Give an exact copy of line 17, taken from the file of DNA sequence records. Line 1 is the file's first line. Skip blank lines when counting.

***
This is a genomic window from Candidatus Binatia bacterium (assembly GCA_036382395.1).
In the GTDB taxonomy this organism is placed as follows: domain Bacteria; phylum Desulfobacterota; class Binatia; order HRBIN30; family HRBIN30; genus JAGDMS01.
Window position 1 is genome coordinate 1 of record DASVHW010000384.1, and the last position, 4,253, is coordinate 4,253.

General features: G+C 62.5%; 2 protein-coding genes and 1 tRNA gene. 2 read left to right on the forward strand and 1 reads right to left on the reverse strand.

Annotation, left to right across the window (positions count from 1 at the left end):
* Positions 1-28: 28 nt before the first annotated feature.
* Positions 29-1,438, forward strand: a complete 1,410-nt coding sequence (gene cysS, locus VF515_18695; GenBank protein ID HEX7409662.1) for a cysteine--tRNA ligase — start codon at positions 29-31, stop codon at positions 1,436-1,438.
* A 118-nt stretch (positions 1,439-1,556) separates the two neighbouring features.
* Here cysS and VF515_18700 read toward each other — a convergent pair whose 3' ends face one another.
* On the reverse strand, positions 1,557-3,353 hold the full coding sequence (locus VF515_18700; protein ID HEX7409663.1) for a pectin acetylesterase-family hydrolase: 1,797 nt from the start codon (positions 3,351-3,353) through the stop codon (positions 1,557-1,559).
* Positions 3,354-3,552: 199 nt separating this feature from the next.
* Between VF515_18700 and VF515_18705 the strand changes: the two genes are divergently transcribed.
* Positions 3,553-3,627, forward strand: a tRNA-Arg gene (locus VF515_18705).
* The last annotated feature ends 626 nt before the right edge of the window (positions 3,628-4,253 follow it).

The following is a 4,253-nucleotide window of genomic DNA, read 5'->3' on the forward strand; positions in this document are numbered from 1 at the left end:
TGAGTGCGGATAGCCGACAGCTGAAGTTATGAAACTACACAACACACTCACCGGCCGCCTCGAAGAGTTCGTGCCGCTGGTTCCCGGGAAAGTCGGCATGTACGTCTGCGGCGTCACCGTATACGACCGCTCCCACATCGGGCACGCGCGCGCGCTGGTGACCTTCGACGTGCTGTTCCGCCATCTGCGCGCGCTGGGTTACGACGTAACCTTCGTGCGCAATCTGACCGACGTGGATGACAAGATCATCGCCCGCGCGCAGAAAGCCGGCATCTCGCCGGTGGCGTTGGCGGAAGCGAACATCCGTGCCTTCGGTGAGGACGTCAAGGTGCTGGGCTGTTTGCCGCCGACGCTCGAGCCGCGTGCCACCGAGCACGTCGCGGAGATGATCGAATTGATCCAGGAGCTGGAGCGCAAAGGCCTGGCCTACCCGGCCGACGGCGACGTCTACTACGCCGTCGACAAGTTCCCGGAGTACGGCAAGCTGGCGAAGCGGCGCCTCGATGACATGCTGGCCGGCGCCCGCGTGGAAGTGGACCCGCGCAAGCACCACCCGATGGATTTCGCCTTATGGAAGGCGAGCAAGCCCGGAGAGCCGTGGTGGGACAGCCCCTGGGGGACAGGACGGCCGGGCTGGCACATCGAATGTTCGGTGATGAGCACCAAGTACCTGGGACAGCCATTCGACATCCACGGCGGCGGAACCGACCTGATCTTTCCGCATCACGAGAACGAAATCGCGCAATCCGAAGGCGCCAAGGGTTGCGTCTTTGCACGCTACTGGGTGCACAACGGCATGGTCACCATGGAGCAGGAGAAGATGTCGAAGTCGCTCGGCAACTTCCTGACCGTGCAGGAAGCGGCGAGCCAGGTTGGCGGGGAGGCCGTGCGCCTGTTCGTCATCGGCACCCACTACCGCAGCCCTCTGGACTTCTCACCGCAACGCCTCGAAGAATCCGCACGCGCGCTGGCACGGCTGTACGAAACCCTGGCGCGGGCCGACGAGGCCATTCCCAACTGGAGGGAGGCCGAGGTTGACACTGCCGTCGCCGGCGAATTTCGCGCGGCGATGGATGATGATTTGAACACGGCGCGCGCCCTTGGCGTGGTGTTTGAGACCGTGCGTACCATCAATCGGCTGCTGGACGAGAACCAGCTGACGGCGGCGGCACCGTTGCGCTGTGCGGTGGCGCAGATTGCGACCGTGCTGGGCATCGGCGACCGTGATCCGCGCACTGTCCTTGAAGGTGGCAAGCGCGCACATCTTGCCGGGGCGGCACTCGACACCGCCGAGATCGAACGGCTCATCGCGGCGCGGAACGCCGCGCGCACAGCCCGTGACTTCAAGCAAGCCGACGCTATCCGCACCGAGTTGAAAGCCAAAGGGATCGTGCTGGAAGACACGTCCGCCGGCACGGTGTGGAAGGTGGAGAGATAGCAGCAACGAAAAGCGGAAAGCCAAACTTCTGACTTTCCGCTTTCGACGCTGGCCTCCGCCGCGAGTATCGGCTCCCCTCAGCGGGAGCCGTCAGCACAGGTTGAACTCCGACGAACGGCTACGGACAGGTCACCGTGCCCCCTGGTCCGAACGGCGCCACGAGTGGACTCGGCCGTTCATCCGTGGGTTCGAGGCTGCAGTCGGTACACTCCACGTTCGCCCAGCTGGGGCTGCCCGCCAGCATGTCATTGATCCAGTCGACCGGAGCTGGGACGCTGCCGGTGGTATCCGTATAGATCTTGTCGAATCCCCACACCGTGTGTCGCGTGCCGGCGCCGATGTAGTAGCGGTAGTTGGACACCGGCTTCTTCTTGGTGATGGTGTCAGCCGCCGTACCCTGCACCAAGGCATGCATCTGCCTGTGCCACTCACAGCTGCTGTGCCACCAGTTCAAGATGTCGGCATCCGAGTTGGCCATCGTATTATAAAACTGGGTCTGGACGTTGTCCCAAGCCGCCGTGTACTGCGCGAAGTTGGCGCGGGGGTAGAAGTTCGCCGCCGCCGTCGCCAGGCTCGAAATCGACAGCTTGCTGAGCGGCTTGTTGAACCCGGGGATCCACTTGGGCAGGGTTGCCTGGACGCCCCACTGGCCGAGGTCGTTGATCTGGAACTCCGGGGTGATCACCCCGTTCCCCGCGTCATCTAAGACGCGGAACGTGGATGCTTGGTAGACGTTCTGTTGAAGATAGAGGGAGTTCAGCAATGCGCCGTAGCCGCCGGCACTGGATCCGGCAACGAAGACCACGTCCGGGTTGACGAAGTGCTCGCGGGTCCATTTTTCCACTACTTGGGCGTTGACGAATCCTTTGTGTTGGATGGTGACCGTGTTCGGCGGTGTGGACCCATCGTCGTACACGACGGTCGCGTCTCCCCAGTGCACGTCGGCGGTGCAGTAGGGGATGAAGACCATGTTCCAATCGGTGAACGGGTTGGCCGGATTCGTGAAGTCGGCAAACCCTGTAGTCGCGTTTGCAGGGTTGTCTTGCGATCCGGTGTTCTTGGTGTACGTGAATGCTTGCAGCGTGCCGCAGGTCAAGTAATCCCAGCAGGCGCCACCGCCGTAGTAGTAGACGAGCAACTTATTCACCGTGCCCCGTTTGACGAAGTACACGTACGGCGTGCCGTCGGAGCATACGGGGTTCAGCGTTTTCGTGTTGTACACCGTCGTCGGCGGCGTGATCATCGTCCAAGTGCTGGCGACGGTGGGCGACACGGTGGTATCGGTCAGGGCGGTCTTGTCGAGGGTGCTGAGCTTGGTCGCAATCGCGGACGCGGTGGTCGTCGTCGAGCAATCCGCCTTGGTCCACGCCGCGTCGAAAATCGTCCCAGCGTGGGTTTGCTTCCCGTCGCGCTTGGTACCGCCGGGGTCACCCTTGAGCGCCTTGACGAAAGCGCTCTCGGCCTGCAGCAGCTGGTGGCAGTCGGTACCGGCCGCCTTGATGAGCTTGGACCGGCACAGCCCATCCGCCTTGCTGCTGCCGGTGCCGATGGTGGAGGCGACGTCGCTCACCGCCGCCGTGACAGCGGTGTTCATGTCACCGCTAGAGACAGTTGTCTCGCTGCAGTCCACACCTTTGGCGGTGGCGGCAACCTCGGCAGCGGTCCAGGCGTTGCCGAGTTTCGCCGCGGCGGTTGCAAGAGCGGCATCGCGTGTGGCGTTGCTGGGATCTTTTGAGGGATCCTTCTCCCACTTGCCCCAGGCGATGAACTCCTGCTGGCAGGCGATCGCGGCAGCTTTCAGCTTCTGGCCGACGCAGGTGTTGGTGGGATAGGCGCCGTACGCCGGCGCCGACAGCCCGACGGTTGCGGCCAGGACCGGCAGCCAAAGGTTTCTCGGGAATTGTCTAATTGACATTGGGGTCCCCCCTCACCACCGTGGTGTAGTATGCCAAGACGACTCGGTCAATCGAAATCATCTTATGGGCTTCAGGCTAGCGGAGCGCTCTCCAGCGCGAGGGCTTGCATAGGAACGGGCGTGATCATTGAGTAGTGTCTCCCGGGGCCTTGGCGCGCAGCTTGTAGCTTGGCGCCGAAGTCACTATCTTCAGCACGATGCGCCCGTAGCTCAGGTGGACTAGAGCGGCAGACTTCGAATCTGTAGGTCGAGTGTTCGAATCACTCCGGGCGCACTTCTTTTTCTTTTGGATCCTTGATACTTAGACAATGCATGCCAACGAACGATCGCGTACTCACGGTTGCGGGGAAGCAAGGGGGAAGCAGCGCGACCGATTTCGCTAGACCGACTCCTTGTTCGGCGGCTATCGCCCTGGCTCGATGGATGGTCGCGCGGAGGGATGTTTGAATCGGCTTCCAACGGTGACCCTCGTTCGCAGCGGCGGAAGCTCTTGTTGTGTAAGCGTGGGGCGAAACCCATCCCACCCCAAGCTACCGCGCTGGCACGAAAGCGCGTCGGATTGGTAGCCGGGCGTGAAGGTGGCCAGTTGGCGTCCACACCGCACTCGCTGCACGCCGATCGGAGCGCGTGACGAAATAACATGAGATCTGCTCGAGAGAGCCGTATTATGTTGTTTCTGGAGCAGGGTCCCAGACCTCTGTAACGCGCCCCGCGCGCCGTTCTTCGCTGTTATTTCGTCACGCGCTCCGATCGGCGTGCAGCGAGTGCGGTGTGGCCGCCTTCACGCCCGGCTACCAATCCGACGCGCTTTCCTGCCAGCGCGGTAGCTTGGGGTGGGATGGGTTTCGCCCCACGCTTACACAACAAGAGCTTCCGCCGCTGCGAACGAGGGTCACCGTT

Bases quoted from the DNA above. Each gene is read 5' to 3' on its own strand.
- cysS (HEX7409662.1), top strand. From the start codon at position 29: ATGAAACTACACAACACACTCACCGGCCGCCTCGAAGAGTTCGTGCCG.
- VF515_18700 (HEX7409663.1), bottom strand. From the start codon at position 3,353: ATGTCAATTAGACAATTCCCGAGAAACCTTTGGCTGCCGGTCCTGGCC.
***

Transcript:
Bases quoted from the DNA above. Each gene is read 5' to 3' on its own strand.